A new East Austin development holds the promise of living up to its “green” name.
Springdale Green, a 30-acre office project recently given the green light by the Austin City Council, will include nearly 50 charging stations for electric vehicles, storage for more than 300 bikes, a jogging “loop,” and nature trails.
The project, located at Airport Boulevard and Springdale Road, consists of two six-story office buildings offering a total of 872,000 square feet of rentable space. “Nestled amongst a restored preserve, it will transform a former brownfield into a verdant oasis,” developers of the project say.
- 18,000-square-foot conference space with a dedicated outdoor patio
- 23,000-square-foot, employees-only fitness and wellness center
- Parking garage with 46 charging stations for electric vehicles
- Storage for 308 bikes
- 36,000 square feet of terraces
- Jogging loop
- Nature trails
- Nearly one-mile boardwalk
- Areas for yoga, bootcamp, basketball, volleyball, and other activities
Construction on the project is underway. The companies behind Springfield Green are eyeing a completion date sometime in late 2023. Key players in the project are real estate developer Jay Paul Co., design firm Gensler, and landscape architecture firm dwg.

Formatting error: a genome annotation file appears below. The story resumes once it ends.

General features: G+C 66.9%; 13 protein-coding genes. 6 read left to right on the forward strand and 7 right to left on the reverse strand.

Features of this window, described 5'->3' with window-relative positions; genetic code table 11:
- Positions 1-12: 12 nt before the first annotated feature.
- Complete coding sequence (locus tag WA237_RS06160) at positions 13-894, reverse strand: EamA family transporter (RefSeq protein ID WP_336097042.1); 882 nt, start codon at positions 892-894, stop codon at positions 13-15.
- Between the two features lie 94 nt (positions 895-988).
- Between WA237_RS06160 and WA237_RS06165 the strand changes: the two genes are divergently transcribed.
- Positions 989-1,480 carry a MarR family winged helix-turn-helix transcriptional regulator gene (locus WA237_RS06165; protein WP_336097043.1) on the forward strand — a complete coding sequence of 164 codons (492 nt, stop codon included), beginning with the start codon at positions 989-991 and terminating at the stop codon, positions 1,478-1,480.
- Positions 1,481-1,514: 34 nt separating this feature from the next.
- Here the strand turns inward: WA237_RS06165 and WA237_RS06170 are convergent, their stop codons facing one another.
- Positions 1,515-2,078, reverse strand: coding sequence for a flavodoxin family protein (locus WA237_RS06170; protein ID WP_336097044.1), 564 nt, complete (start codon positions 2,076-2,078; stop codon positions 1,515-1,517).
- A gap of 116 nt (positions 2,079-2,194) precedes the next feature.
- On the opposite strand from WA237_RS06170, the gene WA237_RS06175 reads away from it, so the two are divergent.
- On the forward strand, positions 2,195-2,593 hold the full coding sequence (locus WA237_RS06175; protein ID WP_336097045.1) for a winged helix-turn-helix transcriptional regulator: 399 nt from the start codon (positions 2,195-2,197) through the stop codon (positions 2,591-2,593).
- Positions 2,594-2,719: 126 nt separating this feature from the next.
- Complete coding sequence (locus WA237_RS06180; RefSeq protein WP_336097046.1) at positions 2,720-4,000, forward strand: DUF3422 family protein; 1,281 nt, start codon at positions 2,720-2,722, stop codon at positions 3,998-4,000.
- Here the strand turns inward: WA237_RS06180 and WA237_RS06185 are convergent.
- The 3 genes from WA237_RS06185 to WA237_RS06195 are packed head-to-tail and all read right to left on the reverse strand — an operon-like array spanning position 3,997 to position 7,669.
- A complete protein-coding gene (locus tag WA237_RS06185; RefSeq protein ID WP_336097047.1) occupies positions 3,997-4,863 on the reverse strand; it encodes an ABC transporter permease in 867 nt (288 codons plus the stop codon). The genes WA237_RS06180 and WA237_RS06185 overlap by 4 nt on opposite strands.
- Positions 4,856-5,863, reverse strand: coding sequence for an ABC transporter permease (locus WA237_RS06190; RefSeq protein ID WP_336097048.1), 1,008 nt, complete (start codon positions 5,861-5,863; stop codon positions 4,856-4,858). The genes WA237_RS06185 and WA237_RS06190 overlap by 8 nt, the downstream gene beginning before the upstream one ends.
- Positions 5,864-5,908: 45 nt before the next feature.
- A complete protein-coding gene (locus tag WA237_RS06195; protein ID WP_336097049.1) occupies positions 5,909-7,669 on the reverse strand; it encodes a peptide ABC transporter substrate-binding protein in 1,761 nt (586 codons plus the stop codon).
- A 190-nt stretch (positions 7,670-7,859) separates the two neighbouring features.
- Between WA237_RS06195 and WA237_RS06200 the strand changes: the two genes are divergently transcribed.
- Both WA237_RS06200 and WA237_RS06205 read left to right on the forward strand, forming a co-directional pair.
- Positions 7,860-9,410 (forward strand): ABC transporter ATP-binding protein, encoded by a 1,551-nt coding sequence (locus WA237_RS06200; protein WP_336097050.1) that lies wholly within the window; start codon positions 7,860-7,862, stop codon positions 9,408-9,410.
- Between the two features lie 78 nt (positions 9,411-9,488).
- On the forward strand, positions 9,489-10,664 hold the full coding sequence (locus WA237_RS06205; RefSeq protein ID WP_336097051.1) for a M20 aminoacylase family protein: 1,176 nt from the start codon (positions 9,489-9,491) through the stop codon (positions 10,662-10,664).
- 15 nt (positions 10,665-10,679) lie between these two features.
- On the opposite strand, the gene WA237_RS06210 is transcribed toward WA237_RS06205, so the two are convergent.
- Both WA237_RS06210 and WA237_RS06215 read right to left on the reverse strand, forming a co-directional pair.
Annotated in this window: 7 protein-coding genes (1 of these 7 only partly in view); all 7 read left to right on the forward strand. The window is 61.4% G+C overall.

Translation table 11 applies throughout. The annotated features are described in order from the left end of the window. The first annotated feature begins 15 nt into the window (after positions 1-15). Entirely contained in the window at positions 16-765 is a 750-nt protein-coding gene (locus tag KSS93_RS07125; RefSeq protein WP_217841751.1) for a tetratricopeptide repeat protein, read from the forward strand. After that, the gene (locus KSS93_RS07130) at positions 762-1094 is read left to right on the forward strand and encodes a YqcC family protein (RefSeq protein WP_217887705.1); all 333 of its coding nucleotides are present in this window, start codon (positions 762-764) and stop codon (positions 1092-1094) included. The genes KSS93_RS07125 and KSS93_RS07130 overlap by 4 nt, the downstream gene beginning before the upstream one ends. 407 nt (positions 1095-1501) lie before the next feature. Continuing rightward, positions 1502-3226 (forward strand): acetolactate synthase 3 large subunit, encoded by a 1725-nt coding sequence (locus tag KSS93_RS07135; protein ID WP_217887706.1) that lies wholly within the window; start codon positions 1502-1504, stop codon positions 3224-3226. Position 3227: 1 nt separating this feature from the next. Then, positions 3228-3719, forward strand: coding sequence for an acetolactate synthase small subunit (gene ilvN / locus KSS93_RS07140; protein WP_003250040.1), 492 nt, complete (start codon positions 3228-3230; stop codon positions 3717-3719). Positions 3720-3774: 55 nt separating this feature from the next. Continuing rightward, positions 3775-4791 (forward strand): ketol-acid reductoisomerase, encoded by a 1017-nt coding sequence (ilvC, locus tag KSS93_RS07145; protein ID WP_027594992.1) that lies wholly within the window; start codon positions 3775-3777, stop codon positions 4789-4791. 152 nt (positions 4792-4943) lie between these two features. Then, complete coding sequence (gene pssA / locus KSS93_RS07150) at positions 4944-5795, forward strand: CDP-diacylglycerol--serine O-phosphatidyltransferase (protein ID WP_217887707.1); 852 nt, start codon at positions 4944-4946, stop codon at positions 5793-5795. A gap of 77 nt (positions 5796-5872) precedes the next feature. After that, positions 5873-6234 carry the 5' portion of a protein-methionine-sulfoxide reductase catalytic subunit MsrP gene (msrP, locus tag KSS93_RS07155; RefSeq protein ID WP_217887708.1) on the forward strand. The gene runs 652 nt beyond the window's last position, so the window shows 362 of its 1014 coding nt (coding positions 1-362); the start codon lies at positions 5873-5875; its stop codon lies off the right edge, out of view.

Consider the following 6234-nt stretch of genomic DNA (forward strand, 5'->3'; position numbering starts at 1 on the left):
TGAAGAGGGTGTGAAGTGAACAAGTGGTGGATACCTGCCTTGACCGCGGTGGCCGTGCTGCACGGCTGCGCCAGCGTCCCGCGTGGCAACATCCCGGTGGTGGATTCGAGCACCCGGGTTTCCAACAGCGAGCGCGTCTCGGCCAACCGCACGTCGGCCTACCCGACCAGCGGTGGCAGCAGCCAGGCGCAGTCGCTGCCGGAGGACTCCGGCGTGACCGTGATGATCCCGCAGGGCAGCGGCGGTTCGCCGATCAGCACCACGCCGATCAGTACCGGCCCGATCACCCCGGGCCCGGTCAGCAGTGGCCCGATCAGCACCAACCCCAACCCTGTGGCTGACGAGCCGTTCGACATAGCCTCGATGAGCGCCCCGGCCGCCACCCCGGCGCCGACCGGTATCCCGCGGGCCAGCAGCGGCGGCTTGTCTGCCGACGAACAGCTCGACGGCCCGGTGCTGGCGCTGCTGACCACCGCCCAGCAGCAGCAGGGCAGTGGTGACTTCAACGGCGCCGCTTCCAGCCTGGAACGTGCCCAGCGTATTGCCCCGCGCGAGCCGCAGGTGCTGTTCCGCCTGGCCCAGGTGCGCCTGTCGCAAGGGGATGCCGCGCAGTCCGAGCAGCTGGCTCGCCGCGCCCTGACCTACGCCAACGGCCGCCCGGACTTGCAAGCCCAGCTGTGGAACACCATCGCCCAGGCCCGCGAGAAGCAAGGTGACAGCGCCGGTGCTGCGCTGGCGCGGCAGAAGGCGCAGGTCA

“Springdale Green represents a new type of office campus integrated within the fabric of the neighborhood, offering unique outdoor spaces that promote productivity, health, and wellbeing,” Janette D’ Elia, chief operating officer of Jay Paul, says in a news release. “The campus design reflects the eclectic spirit and creativity of East Austin, while prioritizing sustainability with a number of environmental restoration efforts for the surrounding landscape.”
The landscape of Springfield Green will include more than 19 acres restored with native meadows, woodland, and plants, along with a creek tributary. A 600,000-gallon underground cistern will capture and store rainwater, and will harvest air-conditioning condensation.
“Springdale Green represents a paradigm shift — healing and restoring a neglected site into a native ecological landscape that is innovative and natural,” notes Daniel Woodroffe, president and founder of Austin-based dwg. “All of these efforts create a highly performative and functional environment that achieves the highest standards of sustainable design.”